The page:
How to get your boss to let you work remotely
June 08, 2017
Imagine being able to work from home, or better yet, in an entirely different country! Working with your laptop on a balcony, sipping coffee and munching on fresh fruit in sunny Greece would be the dream. But does it sound too good to be true?
More and more workers are leaving brick-and-mortar workplaces in search of remote work. According to some research, 62% of the US workforce already work remotely to some degree, with millennials, who are set to make up 75% of the workforce by 2020, driving this change. Faster internet, better communication and collaboration technologies are all making remote work more streamlined than ever.
Sounds great, you say, but my boss will never let me do that.
But remote work has benefits for your boss too. Research is already proving that people who work from home are a lot more productive than those who remain in the office. Companies also save on the huge overheads that keeping large office spaces require – as stationary, furniture and technology costs all add up. It’s also a great way to reduce a company’s carbon footprint; not only do they save energy but employees also don’t have to make the commute to and from the office, potentially taking a car off the roads.
It’s important to remember what benefits you also benefits your company. Remote workers are happier and more balanced in life, which means they love their jobs.
So how can you talk your boss into letting you work remotely? Here are 5 steps you should try that should at least put you on the right track.
1. Kick ass in the office and online
One step is to take a look around your office right now and think about whether you could take it all with you in a laptop. If you’re a surgeon, for example, you might be out of luck; remote surgery using the arrow keys on your laptop is not quite here yet!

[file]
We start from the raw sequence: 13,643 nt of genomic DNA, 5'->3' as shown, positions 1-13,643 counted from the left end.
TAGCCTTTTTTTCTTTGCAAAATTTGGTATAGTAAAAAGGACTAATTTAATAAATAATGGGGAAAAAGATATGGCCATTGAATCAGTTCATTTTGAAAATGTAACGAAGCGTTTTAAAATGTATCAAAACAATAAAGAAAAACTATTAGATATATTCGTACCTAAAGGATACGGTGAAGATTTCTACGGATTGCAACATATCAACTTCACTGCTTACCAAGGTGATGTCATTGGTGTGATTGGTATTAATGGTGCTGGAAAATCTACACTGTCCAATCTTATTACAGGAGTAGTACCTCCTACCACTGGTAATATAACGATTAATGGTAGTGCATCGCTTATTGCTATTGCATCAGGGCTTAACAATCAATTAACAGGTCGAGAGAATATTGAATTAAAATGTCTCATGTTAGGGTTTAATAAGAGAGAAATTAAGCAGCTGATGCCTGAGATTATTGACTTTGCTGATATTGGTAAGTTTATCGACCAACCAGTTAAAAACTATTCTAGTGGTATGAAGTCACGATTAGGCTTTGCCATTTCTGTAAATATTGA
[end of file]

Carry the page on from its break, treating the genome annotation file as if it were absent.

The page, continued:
If you have a lot of documents lying around, consider whether you can upload them all to a cloud server. Work regularly in close contact with your team? See if you can shift your work online while you’re still in the office, by using Google Documents, inVision or other collaborative platforms. Hook your team up to project management software, such as Asana or Trello, and messaging platforms such as Slack, so everyone can keep updated with your work. It’s a good idea to migrate onto these platforms early to make sure your team adapts to the software before you leave.
Take a good hard look at your own performance. If you’ve been lagging behind, then let’s be real, your boss may not trust having you out of their sight. In order for management to feel comfortable with you not being around, you need to have shown a proclivity for independence, proactiveness and ownership of your work, which are traits you’ll carry outside the office.
2. Communicate the value of your time
If you’re able to quantify your worth the company in something more than sheer house of work put in – like pointing out how much revenue you generate – you’ll be able to leverage that when you negotiate for remote work.